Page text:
3 of the Big 6 to Provide Sales Data to Authors
Via The New York Times:
A peek into how the business side of things work: if you're an author with a major publishing house, your main concern is usually in regards to how many books you're selling, and rightfully so. More books = more royalties. That's simple enough. Now imagine going to work and not knowing how much money you were making. This is pretty much what any author at a major publishing house is dealing with as sales data has long been "just one of those things" that are a real pain to get. And since authors are typically paid on a semi-annual or quarterly basis, the level of frustration is even more severe.
Quite simply: these guys do a job, but they can't tell how well they're doing it or how much they're going to make on their own accord.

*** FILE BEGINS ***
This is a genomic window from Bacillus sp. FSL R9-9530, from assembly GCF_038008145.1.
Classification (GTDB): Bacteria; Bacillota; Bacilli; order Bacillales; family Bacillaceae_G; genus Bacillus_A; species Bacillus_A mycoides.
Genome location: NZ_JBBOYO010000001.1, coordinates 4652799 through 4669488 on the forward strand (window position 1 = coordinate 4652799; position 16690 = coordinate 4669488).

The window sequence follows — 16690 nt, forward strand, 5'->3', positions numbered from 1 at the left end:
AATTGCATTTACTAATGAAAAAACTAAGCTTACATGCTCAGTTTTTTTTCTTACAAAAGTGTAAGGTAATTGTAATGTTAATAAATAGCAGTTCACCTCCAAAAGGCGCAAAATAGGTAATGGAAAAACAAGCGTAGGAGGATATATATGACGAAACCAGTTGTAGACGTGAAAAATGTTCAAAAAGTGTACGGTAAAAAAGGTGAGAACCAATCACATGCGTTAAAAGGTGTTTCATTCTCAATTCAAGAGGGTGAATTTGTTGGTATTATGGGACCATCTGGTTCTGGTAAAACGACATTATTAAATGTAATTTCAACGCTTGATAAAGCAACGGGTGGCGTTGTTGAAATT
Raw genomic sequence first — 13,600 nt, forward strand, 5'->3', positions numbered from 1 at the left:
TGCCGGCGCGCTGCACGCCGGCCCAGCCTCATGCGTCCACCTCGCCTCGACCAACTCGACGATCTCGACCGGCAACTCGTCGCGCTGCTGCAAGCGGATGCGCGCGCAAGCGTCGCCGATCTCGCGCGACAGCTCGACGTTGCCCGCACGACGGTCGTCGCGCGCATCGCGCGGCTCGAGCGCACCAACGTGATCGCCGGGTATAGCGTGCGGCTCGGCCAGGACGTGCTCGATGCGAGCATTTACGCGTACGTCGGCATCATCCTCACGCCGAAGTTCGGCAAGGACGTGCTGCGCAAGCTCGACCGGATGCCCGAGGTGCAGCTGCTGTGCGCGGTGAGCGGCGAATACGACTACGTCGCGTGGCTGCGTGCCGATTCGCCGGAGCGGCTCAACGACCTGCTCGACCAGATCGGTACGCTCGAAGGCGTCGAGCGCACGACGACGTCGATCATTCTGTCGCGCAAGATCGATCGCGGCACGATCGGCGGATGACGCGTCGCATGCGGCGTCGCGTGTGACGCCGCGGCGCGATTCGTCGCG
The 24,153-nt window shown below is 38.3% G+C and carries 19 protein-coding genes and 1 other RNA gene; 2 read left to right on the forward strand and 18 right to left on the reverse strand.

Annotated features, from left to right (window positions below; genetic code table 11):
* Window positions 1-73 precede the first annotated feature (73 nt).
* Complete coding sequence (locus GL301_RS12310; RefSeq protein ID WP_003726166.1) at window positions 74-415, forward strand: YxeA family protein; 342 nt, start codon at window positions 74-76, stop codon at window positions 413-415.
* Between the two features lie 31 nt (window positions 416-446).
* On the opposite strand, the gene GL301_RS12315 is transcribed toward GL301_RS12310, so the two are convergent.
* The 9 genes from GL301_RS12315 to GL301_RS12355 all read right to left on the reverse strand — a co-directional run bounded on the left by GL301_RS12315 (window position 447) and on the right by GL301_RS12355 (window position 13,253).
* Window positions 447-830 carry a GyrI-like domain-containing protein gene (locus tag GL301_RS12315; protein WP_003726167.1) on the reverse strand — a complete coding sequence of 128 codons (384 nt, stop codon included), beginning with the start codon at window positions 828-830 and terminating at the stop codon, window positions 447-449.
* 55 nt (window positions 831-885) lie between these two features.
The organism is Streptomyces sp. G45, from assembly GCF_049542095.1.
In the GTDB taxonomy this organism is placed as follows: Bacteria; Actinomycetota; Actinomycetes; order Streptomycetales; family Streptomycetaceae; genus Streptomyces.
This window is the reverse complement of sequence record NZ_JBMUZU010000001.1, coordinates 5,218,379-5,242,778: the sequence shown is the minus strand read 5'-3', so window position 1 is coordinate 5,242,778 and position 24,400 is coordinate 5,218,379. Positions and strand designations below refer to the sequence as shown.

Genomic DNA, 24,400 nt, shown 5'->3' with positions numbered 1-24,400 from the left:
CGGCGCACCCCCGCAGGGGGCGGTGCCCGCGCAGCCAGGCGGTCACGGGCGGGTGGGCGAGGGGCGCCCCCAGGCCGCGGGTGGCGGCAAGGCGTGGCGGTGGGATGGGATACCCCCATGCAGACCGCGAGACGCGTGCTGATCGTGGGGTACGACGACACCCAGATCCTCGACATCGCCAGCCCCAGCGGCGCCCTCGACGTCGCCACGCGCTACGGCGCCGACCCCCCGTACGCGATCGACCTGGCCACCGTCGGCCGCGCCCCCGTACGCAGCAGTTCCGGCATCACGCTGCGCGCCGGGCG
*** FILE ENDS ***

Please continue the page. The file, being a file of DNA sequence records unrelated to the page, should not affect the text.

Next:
Dave Cullen, author of the book Columbine (which you should check out), admits that he has gotten used to to harassing his publisher for sales figures, but always wished he could access the data himself.
Being able to check this information was part of the allure of small and medium-sized houses, however, it wasn't until Amazon's publishing branch did the same that the Big 6 finally broke down. Simon & Schuster, Random House, and the Hachette Book Group have announced they will be creating author portals where authors and illustrators can check their own sales data, although they assert this is not a response to what Amazon is doing.
Carolyn K. Reidy of Simon & Schuster said that this is an effort to accede to authors’ requests to have immediate access to their sales figures, without being forced to ask their editors or agents to provide the information.
The timing is what makes me raise an eyebrow. To quote Dana Carvey's Church Lady character: "How con-VEEN-ient!"
Don't get me wrong, this is a good thing, but it's something that should have happened a very long time ago. So I guess we'll just wait and see when the other half of the Big 6 decides to fall in line. Feel free to start an office pool.
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